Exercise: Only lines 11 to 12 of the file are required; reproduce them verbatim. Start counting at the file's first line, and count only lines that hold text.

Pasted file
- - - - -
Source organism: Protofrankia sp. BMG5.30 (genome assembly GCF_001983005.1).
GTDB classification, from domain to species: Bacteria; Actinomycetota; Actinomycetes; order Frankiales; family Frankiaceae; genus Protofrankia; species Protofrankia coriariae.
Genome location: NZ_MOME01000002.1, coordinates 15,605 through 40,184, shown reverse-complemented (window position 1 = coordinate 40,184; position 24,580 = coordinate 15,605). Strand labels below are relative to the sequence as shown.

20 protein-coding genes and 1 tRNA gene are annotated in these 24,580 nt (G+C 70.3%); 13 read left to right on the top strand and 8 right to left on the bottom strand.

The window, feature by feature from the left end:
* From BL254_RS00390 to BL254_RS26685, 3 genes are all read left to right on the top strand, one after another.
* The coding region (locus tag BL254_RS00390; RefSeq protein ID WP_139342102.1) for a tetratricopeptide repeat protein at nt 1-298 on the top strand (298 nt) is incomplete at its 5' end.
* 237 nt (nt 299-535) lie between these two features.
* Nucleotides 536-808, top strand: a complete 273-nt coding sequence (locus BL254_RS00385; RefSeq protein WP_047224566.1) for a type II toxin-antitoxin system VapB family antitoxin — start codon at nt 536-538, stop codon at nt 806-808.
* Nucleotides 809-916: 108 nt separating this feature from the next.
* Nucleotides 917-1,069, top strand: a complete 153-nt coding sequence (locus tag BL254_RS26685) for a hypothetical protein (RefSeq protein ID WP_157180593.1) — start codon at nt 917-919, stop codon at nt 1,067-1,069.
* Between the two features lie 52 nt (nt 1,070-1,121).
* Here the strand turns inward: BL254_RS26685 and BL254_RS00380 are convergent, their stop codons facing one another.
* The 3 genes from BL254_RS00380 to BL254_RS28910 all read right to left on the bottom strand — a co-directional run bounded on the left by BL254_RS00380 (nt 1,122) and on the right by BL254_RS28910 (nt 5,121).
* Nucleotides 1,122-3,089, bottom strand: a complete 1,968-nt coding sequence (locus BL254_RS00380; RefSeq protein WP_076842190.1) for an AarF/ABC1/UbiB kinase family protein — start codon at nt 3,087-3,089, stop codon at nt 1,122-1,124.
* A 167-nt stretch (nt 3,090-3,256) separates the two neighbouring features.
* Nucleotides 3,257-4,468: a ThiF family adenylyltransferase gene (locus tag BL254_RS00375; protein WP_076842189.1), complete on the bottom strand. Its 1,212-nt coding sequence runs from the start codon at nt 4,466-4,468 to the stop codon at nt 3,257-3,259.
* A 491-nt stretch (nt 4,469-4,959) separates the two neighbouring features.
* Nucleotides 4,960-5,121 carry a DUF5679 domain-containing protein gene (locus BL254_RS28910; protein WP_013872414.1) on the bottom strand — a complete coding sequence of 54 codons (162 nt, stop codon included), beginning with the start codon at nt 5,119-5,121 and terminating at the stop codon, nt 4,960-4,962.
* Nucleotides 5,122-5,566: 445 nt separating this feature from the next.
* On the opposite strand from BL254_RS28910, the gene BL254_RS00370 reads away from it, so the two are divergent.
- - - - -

* Nucleotides 917-1,069, top strand: a complete 153-nt coding sequence (locus tag BL254_RS26685) for a hypothetical protein (RefSeq protein ID WP_157180593.1) — start codon at nt 917-919, stop codon at nt 1,067-1,069.
* Between the two features lie 52 nt (nt 1,070-1,121).